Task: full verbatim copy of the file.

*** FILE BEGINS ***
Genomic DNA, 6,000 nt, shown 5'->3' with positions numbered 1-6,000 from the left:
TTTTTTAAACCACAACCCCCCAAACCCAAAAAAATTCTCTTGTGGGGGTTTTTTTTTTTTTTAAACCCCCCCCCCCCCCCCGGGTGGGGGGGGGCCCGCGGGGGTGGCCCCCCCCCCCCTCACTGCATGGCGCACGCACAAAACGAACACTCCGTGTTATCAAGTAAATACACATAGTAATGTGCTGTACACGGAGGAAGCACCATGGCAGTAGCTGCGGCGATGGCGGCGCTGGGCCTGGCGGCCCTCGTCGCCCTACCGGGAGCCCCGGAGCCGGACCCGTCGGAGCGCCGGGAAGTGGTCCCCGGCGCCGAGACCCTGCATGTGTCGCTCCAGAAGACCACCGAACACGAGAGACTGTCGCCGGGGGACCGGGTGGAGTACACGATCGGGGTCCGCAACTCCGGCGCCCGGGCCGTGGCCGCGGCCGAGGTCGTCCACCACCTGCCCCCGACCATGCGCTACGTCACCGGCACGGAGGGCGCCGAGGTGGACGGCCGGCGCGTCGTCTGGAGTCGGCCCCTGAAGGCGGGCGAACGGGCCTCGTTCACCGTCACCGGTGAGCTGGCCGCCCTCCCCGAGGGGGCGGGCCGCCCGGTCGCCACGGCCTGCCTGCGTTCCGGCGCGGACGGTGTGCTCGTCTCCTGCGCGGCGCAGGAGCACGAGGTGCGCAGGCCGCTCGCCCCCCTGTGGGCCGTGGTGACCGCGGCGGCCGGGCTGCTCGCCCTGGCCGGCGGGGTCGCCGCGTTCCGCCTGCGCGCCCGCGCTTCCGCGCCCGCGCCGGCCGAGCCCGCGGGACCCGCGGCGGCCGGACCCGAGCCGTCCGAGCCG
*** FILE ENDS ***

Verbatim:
Genomic DNA, 6,000 nt, shown 5'->3' with positions numbered 1-6,000 from the left:
TTTTTTAAACCACAACCCCCCAAACCCAAAAAAATTCTCTTGTGGGGGTTTTTTTTTTTTTTAAACCCCCCCCCCCCCCCCGGGTGGGGGGGGGCCCGCGGGGGTGGCCCCCCCCCCCCTCACTGCATGGCGCACGCACAAAACGAACACTCCGTGTTATCAAGTAAATACACATAGTAATGTGCTGTACACGGAGGAAGCACCATGGCAGTAGCTGCGGCGATGGCGGCGCTGGGCCTGGCGGCCCTCGTCGCCCTACCGGGAGCCCCGGAGCCGGACCCGTCGGAGCGCCGGGAAGTGGTCCCCGGCGCCGAGACCCTGCATGTGTCGCTCCAGAAGACCACCGAACACGAGAGACTGTCGCCGGGGGACCGGGTGGAGTACACGATCGGGGTCCGCAACTCCGGCGCCCGGGCCGTGGCCGCGGCCGAGGTCGTCCACCACCTGCCCCCGACCATGCGCTACGTCACCGGCACGGAGGGCGCCGAGGTGGACGGCCGGCGCGTCGTCTGGAGTCGGCCCCTGAAGGCGGGCGAACGGGCCTCGTTCACCGTCACCGGTGAGCTGGCCGCCCTCCCCGAGGGGGCGGGCCGCCCGGTCGCCACGGCCTGCCTGCGTTCCGGCGCGGACGGTGTGCTCGTCTCCTGCGCGGCGCAGGAGCACGAGGTGCGCAGGCCGCTCGCCCCCCTGTGGGCCGTGGTGACCGCGGCGGCCGGGCTGCTCGCCCTGGCCGGCGGGGTCGCCGCGTTCCGCCTGCGCGCCCGCGCTTCCGCGCCCGCGCCGGCCGAGCCCGCGGGACCCGCGGCGGCCGGACCCGAGCCGTCCGAGCCG